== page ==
Iowa court appeals prison Benjamin Schreiber life sentence kidney stones septic infection hospital doctors Judge Amanda Potterfield five times resuscitated
Photo credit: Iowa Supreme Court by Ctjf83 | CC BY-SA 3.0

Iowa Man Claims His Life Sentence Was Served After He Died and Was Resuscitated

A prisoner serving a life sentence at the Iowa State Penitentiary was taken to a local hospital in 2015 where he had to be resuscitated five times after his heart stopped. Benjamin Schreiber was sentenced to life in prison with no possibility of parole after being found guilty of first-degree murder in 1997.

Schreiber had been rushed to the hospital after collapsing in his cell as a result of enlarged kidney stones which caused him to be unable to urinate externally on March 30, according to court documents.

The entire case can be read here.

After being admitted to the hospital, Schreiber had to be resuscitated five times. Court documents said that Schreiber had a “do not resuscitate” order on file at the hospital where he was revived. He alleged that the order was ignored by medical professionals. Doctors at the hospital administered adrenaline and epinephrine intravenously to save Schreiber’s life. Later, he underwent surgery to repair internal damage caused by the oversized kidney stones.

He filed a post-conviction relief against the State of Iowa for his freedom in April 2018 under the pretext that because he technically died five times, he served his life sentence and spent four years too long in prison. He lost the case in district court. On Thursday, the Iowa State Court of Appeals shut Schreiber down as well.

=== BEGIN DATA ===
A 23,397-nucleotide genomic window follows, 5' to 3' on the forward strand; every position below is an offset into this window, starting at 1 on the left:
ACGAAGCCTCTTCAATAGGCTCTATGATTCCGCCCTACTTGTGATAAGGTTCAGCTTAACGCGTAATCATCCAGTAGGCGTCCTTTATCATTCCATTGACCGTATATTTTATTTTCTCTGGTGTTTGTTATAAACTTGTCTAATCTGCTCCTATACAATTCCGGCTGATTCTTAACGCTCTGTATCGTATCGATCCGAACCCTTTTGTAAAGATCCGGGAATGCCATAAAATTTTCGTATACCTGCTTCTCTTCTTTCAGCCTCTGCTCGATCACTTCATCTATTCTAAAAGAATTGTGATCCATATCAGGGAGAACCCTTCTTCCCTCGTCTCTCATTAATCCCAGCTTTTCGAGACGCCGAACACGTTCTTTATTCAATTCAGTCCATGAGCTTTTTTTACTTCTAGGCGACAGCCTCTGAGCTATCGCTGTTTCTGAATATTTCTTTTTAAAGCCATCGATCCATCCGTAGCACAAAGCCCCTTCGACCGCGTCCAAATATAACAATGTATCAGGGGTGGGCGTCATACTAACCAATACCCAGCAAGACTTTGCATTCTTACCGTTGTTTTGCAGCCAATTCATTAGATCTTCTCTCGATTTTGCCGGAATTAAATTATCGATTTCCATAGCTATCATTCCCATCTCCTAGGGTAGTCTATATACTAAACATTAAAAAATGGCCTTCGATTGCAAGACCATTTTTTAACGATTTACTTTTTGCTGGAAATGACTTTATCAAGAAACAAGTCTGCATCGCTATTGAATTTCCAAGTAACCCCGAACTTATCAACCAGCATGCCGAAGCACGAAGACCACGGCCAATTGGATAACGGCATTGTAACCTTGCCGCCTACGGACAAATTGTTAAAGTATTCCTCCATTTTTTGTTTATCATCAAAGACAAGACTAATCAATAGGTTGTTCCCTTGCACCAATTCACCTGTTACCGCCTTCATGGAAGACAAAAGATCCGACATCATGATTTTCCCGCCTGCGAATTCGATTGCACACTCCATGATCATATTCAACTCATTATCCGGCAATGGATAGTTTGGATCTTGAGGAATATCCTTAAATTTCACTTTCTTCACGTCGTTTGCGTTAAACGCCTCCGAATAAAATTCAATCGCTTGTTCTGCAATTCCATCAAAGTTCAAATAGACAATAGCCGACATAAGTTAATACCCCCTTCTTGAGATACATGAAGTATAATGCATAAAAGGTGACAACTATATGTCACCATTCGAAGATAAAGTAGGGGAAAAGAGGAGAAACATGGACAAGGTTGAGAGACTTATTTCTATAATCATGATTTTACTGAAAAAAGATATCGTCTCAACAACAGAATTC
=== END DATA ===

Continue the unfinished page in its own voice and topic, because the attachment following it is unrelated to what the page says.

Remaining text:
Though it makes for a compelling case, there is a legal definition for death, according to Iowa State Statute 708.2. A person is considered dead if it is announced by a physician, a licensed physician’s assistant, a registered nurse or a licensed practical nurse. That did not happen in his situation.

Judge Amanda Potterfield, additionally, maintained in the court of appeals of opinion that because Schreiber was still alive that he should remain in prison. She cited State vs. Louisell as the basis for her ruling.

Under Iowa State Statute 902.1, the punishment for a Class A felony is a life sentence. First-degree murder falls under that category. However, nowhere in the statute does it list anything concerning a prisoner “temporarily dying.”

Latest News

NBCUniversal and Telemundo Launches ‘Come With Us’ — Its First-Ever Bilingual Hispanic Heritage Month Campaign

Originally published at Comcast NBCUniversal ranked No. 6 on The DiversityInc Top 50 Companies for Diversity list in 2021.   NBCUniversal and Telemundo, the leading media company serving Hispanics in the U.S. and Puerto Rico, join forces to commemorate Hispanic Heritage Month with the launch of a robust company-wide…

More Than 4,000 KeyBank Team Members Volunteered for the Company’s 2021 ‘Neighbors Make the Difference Day’

Originally published on LinkedIn. KeyBank ranked No. 23 on The DiversityInc Top 50 Companies for Diversity list in 2021.   Last week, more than 4,000 KeyBank teammates volunteered across KeyBank’s footprint in honor of the company’s annual Neighbors Make the Difference Day. From house repairs to landscaping, KeyBank teammates helped…

TIAA Appoints Dave Dowrich as Chief Financial Officer

Originally published at TIAA ranked No. 9 on The DiversityInc Top 50 Companies for Diversity list in 2021.   On Sept. 1, TIAA, a leading provider of secure retirements and outcome-focused investment solutions to millions of people and thousands of institutions, appointed Dave Dowrich as Chief Financial Officer. Dowrich…